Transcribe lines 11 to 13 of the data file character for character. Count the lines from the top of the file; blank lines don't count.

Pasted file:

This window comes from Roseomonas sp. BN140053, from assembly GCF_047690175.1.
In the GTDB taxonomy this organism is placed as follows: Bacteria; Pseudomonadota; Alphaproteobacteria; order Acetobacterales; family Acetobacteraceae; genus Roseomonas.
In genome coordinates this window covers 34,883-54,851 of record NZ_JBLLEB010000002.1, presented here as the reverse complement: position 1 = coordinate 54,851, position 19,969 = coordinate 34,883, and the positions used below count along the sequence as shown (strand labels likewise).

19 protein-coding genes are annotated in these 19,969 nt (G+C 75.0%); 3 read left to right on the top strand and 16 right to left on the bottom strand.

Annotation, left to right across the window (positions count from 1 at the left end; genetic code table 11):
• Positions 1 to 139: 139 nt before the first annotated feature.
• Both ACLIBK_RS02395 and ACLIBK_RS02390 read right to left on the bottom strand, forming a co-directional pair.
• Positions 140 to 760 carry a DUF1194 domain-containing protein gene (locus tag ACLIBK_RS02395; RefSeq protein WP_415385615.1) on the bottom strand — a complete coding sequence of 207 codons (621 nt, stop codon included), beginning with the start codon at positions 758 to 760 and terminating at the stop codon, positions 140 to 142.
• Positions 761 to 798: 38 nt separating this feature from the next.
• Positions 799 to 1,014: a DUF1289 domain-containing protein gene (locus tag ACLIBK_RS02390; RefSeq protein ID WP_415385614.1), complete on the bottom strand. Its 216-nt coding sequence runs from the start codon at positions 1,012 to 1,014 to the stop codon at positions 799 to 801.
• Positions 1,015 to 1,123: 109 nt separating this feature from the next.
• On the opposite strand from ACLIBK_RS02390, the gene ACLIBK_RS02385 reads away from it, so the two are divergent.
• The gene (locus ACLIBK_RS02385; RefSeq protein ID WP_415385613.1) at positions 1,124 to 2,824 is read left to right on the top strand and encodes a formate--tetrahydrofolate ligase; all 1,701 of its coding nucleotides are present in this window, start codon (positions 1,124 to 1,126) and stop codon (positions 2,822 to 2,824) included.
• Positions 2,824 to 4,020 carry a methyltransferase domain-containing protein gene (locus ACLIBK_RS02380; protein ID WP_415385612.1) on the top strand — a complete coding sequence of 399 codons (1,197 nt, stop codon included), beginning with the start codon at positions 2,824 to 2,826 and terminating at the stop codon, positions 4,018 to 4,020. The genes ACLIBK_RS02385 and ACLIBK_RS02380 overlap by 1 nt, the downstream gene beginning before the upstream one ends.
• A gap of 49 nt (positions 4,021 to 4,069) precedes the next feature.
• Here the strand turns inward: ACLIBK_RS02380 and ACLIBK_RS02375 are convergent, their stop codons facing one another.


• Positions 1,015 to 1,123: 109 nt separating this feature from the next.
• On the opposite strand from ACLIBK_RS02390, the gene ACLIBK_RS02385 reads away from it, so the two are divergent.
• The gene (locus ACLIBK_RS02385; RefSeq protein ID WP_415385613.1) at positions 1,124 to 2,824 is read left to right on the top strand and encodes a formate--tetrahydrofolate ligase; all 1,701 of its coding nucleotides are present in this window, start codon (positions 1,124 to 1,126) and stop codon (positions 2,822 to 2,824) included.